Reading update

Following my post about unread books, I am pleased to announce that I have started reading one of the books previously on the shelf: Suite Francaise, by Irene Nemirovsky. Great stuff so far – Nemirovsky has assembled a wonderful cast of (largely appalling) characters – and the opening chapters vividly demonstrate how sudden and unexpected the collapse of France in June 1940 was for its people.

Unfortunately, in tidying the office I also unearthed a further six books which should have been on the shelf and which I’ve now added (both to the shelf and to my post). So that’s a net increase of five books in two days. Not good. 😉

Still, on the plus side, I’m all set for the recession.

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5 Responses to Reading update

  1. J Random Hermeneut says:

    How has “The Road to Reality” been treating you lately?

  2. John H says:

    Finished it. Or it finished me. Either way. 😉

    Don’t ask me to give you a synopsis. I thought I’d basically got the gist when I closed the book for the last time, but now……

  3. J Random Hermeneut says:

    Finished it.

    That’s a pretty exclusive club you belong to there. How many of you are there now, 5, 6..? 🙂

  4. John H says:

    That’s a pretty exclusive club you belong to there. How many of you are there now, 5, 6..?

    I started getting blog comments mixed up with my Twitter feed, and at first glance thought you were referring to the Labour Party…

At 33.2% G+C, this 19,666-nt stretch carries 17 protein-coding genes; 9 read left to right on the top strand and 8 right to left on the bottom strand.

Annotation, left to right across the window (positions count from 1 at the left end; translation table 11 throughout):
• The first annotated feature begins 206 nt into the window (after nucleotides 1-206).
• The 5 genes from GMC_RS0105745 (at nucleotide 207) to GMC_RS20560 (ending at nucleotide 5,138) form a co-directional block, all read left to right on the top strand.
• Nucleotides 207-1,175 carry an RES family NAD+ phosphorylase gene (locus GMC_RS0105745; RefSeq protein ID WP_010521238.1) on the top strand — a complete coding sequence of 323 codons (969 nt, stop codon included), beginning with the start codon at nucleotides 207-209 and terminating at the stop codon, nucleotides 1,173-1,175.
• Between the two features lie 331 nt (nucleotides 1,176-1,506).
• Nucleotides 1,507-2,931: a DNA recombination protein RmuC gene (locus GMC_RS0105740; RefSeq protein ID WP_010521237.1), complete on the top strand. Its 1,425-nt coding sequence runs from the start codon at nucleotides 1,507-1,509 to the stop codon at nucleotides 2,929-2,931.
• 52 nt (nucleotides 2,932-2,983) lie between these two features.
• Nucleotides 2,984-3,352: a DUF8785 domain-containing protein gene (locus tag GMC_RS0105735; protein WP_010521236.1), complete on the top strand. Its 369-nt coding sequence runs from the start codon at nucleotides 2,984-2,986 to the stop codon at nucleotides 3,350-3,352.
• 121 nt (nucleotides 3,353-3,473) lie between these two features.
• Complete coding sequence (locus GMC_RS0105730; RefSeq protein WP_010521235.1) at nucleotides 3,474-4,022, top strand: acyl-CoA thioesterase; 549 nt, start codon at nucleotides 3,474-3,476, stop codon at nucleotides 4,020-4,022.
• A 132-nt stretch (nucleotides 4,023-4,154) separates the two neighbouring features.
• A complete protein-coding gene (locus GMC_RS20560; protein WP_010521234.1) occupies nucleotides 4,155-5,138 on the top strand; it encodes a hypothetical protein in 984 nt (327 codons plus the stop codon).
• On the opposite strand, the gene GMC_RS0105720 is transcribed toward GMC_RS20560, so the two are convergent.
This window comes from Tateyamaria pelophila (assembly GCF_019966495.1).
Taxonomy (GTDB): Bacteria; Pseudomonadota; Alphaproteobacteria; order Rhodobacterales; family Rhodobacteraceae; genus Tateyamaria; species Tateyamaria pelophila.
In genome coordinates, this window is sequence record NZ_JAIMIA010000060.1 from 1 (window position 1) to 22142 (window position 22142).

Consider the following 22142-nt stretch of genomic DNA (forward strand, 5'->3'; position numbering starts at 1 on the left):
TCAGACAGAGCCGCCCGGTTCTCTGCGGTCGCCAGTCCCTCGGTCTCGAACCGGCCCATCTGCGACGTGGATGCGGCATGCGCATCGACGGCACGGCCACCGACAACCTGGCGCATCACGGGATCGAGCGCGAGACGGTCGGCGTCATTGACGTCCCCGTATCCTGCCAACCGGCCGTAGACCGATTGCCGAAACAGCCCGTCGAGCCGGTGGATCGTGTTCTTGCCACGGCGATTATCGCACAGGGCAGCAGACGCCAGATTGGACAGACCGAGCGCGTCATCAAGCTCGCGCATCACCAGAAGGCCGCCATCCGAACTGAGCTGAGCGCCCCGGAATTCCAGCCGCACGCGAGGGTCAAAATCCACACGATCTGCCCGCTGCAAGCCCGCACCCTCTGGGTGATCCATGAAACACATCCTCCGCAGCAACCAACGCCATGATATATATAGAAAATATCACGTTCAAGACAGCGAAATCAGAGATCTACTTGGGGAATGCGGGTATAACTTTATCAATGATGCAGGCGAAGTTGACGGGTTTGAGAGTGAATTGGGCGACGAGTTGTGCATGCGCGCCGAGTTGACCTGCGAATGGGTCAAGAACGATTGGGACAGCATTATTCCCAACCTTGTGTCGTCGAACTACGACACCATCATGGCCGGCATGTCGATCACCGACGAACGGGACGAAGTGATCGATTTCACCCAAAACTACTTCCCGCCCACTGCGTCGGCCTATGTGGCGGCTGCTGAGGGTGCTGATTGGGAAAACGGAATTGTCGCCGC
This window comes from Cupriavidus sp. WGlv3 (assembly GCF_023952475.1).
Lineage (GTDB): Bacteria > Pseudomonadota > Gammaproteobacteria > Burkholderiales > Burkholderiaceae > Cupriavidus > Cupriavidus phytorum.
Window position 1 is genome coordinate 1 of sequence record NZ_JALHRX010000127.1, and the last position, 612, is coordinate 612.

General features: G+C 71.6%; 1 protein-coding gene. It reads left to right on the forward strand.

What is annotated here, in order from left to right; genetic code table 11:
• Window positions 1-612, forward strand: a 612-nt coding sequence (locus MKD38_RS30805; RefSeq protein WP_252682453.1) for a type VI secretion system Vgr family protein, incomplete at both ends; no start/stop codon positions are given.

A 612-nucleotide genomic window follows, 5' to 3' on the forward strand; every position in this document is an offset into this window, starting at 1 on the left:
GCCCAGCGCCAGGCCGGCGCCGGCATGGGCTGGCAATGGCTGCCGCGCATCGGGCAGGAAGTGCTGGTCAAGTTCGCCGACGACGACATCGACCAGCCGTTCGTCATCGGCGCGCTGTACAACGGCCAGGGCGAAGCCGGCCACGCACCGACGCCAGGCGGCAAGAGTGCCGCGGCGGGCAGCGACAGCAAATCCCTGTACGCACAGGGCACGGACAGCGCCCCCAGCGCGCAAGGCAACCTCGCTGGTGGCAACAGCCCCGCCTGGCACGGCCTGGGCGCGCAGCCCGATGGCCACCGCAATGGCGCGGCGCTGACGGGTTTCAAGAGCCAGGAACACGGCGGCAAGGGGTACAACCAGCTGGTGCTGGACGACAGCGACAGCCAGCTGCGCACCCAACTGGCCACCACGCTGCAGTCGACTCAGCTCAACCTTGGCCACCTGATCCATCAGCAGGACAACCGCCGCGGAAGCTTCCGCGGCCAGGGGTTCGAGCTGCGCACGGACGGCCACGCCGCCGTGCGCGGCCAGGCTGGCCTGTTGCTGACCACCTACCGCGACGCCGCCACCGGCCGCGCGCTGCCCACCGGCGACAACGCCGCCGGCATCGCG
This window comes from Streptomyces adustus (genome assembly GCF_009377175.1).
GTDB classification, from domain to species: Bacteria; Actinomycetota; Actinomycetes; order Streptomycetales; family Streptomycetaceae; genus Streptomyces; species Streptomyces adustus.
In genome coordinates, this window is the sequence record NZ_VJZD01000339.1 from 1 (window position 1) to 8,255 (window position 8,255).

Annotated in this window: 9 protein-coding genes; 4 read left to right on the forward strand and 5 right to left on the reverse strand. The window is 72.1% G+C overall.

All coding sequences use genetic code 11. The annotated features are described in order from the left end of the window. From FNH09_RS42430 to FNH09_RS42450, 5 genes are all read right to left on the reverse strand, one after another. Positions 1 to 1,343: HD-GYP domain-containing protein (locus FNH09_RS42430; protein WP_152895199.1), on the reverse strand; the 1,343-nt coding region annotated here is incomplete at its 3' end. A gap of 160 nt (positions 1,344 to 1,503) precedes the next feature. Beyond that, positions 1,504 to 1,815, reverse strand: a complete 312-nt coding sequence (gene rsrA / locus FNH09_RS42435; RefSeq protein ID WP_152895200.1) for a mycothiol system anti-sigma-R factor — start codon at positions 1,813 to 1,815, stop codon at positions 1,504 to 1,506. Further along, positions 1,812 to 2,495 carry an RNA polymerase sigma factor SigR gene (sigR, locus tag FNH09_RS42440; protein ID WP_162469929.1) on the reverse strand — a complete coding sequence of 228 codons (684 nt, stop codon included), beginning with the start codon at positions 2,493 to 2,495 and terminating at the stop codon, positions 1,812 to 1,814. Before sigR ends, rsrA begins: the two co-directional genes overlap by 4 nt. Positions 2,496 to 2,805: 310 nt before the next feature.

5. Hannah says:

    I recently read your post about Irène Némirovsky and wanted to let you know about an exciting new exhibition about her life, work, and legacy that will open on September 24, 2008 at the Museum of Jewish Heritage —A Living Memorial to the Holocaust in New York City. Woman of Letters: Irène Némirovsky and Suite Française, which will run through the middle of March, will include powerful rare artifacts — the actual handwritten manuscript for Suite Française, the valise in which it was found, and many personal papers and family photos. The majority of these documents and artifacts have never been outside of France. For fans of her work, this exhibition is an opportunity to really “get to know” Irene. And for those who can’t visit, there will be a special website that will live on the Museum’s site

    The Museum will host several public programs over the course of the exhibition’s run that will put Némirovsky’s work and life into historical and literary context. Book clubs and groups are invited to the Museum for tours and discussions in the exhibition’s adjacent Salon (by appointment). It is the Museum’s hope that the exhibit will engage visitors and promote dialogue about this extraordinary writer and the complex time in which she lived and died. To book a group tour, please contact Tracy Bradshaw at 646.437.4304 or Please visit our website at for up-to-date information about upcoming public programs or to join our e-bulletin list.

    Thanks for sharing this info with your readers. Please do not hesitate to contact me at: should you need any more information.

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